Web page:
Italy towns close down amid virus case clusters, 2 deaths

CODOGNO, Italy (AP) — A dozen towns in northern Italy effectively went into lockdown Saturday after the...

US leads training exercises in Africa amid focus on Sahel

THIES, Senegal (AP) — Crouching in the sparse brush, maneuvering into formations through a divide, and then...

At Trump's India rally, Modi bets on bolstering his image

AHMEDABAD, India (AP) — A festive mood has enveloped Ahmedabad in India’s northwestern state of...

McMenamins
Viji Sundaram New America Media

Health Care ProtestSAN DIEGO, Calif. – Like most severely mentally ill patients, 23-year-old Daniel Padilla doesn't see himself as that.

The insurance companies that cover him – Medi-Cal (California's name for Medicaid, the federal-state-funded insurance for low-income and disabled people) and United Health Insurance -- don't see the schizophrenia he was diagnosed with at age 19, as deserving the same benefits as someone with a medical condition.

His father, Benito, must go after the insurers month after month to get them to pay Padilla's psychiatrist to keep his schizophrenia under control.

"The insurers approve three visits and then they put you through hell," asserted San Diego-based psychiatrist Dr. Rodrigo A. Muñoz, who has been treating Padilla all along.

"Insurers discriminate against people who are mentally ill," Muñoz said.

But that's all going to change soon. When the historic Affordable Care Act fully unrolls on Jan. 1, 2014, it will require insurers to offer mental health care benefits equal to physical health benefits. In other words, a disorder in the brain will be treated no differently than one in the kidney, Muñoz said.

Not just people with mental disorders, but those with substance use disorders have encountered penny-pinching annual and lifetime caps on coverage, higher deductibles, or simply no coverage at all.

Federal Parity Law

The blatantly discriminatory practices by health insurance companies prompted Congress in 2008 to pass the Mental Health Parity and Addiction Equity Act (MHPAEA), which mandated that psychiatric illness be covered just the same as other medical illnesses. It required insurers to offer the same annual and lifetime dollar limits for mental health care as for medical and surgical care.

But the law applies only to larger employers – those with 50 or more workers – that offered a health plan that covered mental health and substance abuse. Smaller employers, as well as people who buy their own insurance, are excluded from the benefits of the law.

"Smaller employers have resisted changing the law, saying they will go broke" if they had to include mental health coverage in their health care plans, Muñoz pointed out.

The ACA has extended the MHPAEA provisions to state insurance exchanges, known as Covered California in this state. This would require policies purchased by smaller employers and individuals through the exchange, as well as those purchased outside of it, to be MHPAEA-compliant.

Had the MHPAEA mandated universal psychiatric benefits when it was created, insurers like Padilla's would not have been able to discriminate between the treatment of psychiatric and non-psychiatric medical illnesses, he said.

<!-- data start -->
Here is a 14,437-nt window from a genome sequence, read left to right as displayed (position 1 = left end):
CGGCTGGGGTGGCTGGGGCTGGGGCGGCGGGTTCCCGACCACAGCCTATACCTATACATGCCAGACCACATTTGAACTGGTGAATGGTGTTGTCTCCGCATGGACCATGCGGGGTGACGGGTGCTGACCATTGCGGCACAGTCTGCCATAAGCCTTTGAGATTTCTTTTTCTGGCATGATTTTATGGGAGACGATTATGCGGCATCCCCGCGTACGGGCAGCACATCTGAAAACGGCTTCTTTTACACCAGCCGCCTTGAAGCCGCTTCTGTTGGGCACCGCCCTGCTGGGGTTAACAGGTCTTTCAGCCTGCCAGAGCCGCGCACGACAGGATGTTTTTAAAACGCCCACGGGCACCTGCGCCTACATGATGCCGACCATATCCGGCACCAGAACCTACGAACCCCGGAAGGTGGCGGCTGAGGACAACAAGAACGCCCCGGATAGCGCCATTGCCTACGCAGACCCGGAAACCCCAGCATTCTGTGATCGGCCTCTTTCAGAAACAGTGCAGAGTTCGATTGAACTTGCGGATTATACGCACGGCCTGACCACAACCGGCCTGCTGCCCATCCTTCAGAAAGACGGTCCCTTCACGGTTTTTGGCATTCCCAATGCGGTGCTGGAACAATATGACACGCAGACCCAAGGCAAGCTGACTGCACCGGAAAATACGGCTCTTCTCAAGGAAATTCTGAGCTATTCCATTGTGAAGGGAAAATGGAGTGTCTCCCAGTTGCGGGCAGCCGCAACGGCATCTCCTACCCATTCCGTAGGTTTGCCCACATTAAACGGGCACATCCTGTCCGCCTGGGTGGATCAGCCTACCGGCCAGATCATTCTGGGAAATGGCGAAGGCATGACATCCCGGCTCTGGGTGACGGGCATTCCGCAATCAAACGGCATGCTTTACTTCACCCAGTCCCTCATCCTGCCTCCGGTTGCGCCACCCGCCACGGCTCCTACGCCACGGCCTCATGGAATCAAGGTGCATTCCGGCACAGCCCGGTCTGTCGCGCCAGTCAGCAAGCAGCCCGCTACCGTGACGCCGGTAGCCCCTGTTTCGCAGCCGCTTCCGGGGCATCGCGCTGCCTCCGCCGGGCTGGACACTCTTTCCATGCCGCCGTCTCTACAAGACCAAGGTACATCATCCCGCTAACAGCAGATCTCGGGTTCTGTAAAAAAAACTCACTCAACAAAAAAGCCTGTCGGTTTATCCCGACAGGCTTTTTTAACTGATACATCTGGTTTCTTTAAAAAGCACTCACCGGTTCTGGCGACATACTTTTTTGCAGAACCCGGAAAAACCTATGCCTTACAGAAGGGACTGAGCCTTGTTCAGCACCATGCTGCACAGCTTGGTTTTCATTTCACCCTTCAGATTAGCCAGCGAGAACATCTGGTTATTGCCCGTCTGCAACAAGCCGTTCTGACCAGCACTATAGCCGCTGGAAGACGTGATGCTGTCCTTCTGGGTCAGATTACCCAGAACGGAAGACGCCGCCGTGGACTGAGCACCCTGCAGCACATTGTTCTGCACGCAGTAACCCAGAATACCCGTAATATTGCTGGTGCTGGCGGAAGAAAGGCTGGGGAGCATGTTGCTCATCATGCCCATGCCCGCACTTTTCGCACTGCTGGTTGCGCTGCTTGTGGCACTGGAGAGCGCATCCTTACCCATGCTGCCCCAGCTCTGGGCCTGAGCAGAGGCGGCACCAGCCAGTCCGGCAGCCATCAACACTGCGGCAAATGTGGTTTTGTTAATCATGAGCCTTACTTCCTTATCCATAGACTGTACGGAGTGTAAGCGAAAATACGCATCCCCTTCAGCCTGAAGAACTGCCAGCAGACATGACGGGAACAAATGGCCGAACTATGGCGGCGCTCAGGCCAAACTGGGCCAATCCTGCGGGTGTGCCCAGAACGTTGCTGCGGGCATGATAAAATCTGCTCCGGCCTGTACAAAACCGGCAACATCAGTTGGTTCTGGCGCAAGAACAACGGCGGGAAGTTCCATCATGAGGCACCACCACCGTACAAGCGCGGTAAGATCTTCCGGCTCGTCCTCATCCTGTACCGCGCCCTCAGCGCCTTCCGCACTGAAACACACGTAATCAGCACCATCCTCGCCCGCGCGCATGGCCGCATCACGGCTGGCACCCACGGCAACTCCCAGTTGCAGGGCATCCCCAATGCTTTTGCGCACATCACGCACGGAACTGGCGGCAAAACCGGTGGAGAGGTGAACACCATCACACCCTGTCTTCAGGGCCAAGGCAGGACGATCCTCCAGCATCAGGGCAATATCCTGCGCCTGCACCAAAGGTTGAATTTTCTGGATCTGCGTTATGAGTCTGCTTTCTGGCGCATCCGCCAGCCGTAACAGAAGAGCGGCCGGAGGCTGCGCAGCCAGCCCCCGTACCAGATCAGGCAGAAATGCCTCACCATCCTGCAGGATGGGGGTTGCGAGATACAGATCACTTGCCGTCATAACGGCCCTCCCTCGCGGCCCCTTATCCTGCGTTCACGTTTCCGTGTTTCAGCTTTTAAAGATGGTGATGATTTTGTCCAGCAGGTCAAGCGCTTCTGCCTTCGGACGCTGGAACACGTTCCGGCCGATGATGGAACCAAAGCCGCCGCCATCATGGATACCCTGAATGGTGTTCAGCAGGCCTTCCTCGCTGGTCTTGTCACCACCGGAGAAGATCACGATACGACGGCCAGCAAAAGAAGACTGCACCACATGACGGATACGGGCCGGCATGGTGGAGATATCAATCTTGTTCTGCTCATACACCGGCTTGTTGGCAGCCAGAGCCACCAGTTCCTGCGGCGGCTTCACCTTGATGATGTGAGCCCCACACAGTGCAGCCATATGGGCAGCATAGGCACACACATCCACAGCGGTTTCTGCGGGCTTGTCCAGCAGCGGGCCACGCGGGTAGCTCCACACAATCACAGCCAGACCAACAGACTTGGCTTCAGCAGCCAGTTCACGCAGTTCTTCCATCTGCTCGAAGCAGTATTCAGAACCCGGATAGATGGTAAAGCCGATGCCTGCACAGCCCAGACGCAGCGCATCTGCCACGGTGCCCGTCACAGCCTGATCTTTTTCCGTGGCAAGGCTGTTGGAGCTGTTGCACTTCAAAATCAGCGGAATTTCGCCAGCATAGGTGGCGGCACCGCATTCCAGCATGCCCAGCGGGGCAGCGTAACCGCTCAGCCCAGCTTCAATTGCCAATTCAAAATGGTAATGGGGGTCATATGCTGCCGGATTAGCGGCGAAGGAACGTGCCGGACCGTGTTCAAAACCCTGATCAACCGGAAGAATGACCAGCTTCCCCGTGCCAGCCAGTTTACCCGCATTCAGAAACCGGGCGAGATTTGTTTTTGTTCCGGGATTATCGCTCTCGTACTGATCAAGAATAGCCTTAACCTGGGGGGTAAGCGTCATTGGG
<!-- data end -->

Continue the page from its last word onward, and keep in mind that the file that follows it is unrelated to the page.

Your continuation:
Only a Fraction of the Mentally Ill Get Treatment

Dr. Clayton Chau, who practices psychiatry in Orange County, Calif., said that because of the discrimination factor, poor access to care and inadequate insurance coverage, only a fraction of those with mental illness get treatment.

A report by the Surgeon General indicates that one in four Americans has a diagnosable mental illness at any given time. National and international studies show that 1 percent of the general population has schizophrenia, an illness that is treatable, though not curable. Surveys, including those done by the National Institutes of Mental Health, show that only about 50 percent of Americans seek psychiatric treatment.

According to Randall Hagar, director of government relations with the California Psychiatric Association, a state mental health parity bill signed by Gov. Davis in 2000 required insurers to cover the diagnosis and treatment of a range of mental illnesses under "the same terms and conditions applied to other medical conditions." The intent of the law was to eliminate the disparity in co-pays and higher deductibles.

In the opinion of many advocates, Hagar observed, the law is "routinely violated by plans and insurers, and enforcement is generally weak."

That prompted Sen. Jim Beall, D-Campbell, to try five times to give more teeth to federal and state mental health parity laws. Beall's first four bills were vetoed by Gov. Schwarzenegger, and his most recent bill (SB22) didn't even make it out of committee.

What the Health Care Law Will Do

Under the ACA, aka Obamacare, health insurers are forbidden from excluding people with pre-existing illness from medical coverage. By definition, Americans with a mental illness have a pre-existing disorder, and up until now, private health insurers have denied with impunity coverage to those with pre-existing conditions.

California has added a mental health component to its expanded Medi-Cal program, under ACA, to ensure that its Medi-Cal population with mental disabilities receives more comprehensive mental health benefits, starting Jan. 1, 2014.

The current mental health component of Medi-Cal "is limited in terms of the number of providers and the number of services" it offers, Chau said.

Older people with mental illness will also benefit from the ACA because the law will close the notorious "donut hole," allowing the Medicare population to not have a break in medication.

Padilla, who's currently working for his GED, has been able to stay on his father's insurance because of his age. A provision in the ACA allows children under 26 to remain on a parent's insurance plan.

Muñoz is relieved that the ACA will help patients like Padilla access the care they so badly need. The removal of lifetime caps by insurance companies will enable mentally ill patients to access care before turning to suicidal thoughts, becoming violent or ending up homeless, he said.